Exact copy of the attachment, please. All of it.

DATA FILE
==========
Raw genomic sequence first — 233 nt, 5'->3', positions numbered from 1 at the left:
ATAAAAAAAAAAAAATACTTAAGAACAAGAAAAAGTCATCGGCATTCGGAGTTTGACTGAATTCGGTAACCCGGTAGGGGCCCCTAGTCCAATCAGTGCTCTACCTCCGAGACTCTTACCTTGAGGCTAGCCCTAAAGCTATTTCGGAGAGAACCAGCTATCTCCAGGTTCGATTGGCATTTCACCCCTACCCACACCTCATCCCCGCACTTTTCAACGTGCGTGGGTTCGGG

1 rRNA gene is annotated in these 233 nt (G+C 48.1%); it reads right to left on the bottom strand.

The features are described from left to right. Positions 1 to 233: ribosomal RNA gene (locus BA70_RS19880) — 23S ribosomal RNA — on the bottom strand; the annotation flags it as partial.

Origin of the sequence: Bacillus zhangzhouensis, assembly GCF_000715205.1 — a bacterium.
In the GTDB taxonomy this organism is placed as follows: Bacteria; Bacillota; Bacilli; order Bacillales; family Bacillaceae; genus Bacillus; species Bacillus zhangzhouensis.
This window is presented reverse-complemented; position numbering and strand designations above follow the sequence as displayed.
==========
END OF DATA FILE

Raw genomic sequence first — 233 nt, 5'->3', positions numbered from 1 at the left:
ATAAAAAAAAAAAAATACTTAAGAACAAGAAAAAGTCATCGGCATTCGGAGTTTGACTGAATTCGGTAACCCGGTAGGGGCCCCTAGTCCAATCAGTGCTCTACCTCCGAGACTCTTACCTTGAGGCTAGCCCTAAAGCTATTTCGGAGAGAACCAGCTATCTCCAGGTTCGATTGGCATTTCACCCCTACCCACACCTCATCCCCGCACTTTTCAACGTGCGTGGGTTCGGG

1 rRNA gene is annotated in these 233 nt (G+C 48.1%); it reads right to left on the bottom strand.

The features are described from left to right. Positions 1 to 233: ribosomal RNA gene (locus BA70_RS19880) — 23S ribosomal RNA — on the bottom strand; the annotation flags it as partial.

Origin of the sequence: Bacillus zhangzhouensis, assembly GCF_000715205.1 — a bacterium.
In the GTDB taxonomy this organism is placed as follows: Bacteria; Bacillota; Bacilli; order Bacillales; family Bacillaceae; genus Bacillus; species Bacillus zhangzhouensis.
This window is presented reverse-complemented; position numbering and strand designations above follow the sequence as displayed.